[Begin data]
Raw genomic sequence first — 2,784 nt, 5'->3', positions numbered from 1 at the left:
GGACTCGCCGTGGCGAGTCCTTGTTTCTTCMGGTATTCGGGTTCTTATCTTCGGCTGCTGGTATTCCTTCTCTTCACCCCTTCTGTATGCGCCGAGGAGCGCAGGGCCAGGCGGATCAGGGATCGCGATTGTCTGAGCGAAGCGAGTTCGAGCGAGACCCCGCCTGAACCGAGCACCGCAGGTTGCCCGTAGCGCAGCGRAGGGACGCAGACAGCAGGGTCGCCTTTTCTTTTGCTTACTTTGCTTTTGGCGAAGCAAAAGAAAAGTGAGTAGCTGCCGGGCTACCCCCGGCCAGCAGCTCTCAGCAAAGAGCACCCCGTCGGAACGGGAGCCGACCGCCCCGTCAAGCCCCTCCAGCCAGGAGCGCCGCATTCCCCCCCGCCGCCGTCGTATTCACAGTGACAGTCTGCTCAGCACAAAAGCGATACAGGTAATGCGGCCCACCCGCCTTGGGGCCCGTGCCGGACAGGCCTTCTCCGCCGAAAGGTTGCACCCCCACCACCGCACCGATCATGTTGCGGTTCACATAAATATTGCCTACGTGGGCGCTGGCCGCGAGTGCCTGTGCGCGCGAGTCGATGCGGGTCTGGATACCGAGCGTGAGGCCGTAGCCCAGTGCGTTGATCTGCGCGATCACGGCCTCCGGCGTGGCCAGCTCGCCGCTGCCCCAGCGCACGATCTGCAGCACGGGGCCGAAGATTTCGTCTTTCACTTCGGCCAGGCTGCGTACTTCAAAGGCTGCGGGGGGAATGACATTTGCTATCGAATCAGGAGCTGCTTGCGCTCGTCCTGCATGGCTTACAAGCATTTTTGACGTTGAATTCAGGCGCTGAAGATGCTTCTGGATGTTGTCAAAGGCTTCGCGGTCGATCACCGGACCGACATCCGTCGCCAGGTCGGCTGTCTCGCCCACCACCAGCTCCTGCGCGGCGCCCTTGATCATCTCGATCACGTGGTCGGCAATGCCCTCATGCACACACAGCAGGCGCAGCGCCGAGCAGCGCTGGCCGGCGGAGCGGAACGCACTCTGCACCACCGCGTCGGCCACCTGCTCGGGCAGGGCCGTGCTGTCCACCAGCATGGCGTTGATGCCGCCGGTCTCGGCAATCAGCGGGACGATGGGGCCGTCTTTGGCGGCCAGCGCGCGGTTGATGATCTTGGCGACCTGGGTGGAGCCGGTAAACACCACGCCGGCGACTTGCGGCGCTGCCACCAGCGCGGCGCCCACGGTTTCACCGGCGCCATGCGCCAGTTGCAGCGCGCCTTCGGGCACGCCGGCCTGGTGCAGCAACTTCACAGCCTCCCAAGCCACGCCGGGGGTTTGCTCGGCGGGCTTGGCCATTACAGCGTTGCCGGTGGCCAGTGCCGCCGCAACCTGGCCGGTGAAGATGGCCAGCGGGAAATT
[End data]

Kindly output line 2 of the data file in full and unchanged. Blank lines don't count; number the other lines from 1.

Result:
GGACTCGCCGTGGCGAGTCCTTGTTTCTTCMGGTATTCGGGTTCTTATCTTCGGCTGCTGGTATTCCTTCTCTTCACCCCTTCTGTATGCGCCGAGGAGCGCAGGGCCAGGCGGATCAGGGATCGCGATTGTCTGAGCGAAGCGAGTTCGAGCGAGACCCCGCCTGAACCGAGCACCGCAGGTTGCCCGTAGCGCAGCGRAGGGACGCAGACAGCAGGGTCGCCTTTTCTTTTGCTTACTTTGCTTTTGGCGAAGCAAAAGAAAAGTGAGTAGCTGCCGGGCTACCCCCGGCCAGCAGCTCTCAGCAAAGAGCACCCCGTCGGAACGGGAGCCGACCGCCCCGTCAAGCCCCTCCAGCCAGGAGCGCCGCATTCCCCCCCGCCGCCGTCGTATTCACAGTGACAGTCTGCTCAGCACAAAAGCGATACAGGTAATGCGGCCCACCCGCCTTGGGGCCCGTGCCGGACAGGCCTTCTCCGCCGAAAGGTTGCACCCCCACCACCGCACCGATCATGTTGCGGTTCACATAAATATTGCCTACGTGGGCGCTGGCCGCGAGTGCCTGTGCGCGCGAGTCGATGCGGGTCTGGATACCGAGCGTGAGGCCGTAGCCCAGTGCGTTGATCTGCGCGATCACGGCCTCCGGCGTGGCCAGCTCGCCGCTGCCCCAGCGCACGATCTGCAGCACGGGGCCGAAGATTTCGTCTTTCACTTCGGCCAGGCTGCGTACTTCAAAGGCTGCGGGGGGAATGACATTTGCTATCGAATCAGGAGCTGCTTGCGCTCGTCCTGCATGGCTTACAAGCATTTTTGACGTTGAATTCAGGCGCTGAAGATGCTTCTGGATGTTGTCAAAGGCTTCGCGGTCGATCACCGGACCGACATCCGTCGCCAGGTCGGCTGTCTCGCCCACCACCAGCTCCTGCGCGGCGCCCTTGATCATCTCGATCACGTGGTCGGCAATGCCCTCATGCACACACAGCAGGCGCAGCGCCGAGCAGCGCTGGCCGGCGGAGCGGAACGCACTCTGCACCACCGCGTCGGCCACCTGCTCGGGCAGGGCCGTGCTGTCCACCAGCATGGCGTTGATGCCGCCGGTCTCGGCAATCAGCGGGACGATGGGGCCGTCTTTGGCGGCCAGCGCGCGGTTGATGATCTTGGCGACCTGGGTGGAGCCGGTAAACACCACGCCGGCGACTTGCGGCGCTGCCACCAGCGCGGCGCCCACGGTTTCACCGGCGCCATGCGCCAGTTGCAGCGCGCCTTCGGGCACGCCGGCCTGGTGCAGCAACTTCACAGCCTCCCAAGCCACGCCGGGGGTTTGCTCGGCGGGCTTGGCCATTACAGCGTTGCCGGTGGCCAGTGCCGCCGCAACCTGGCCGGTGAAGATGGCCAGCGGGAAATT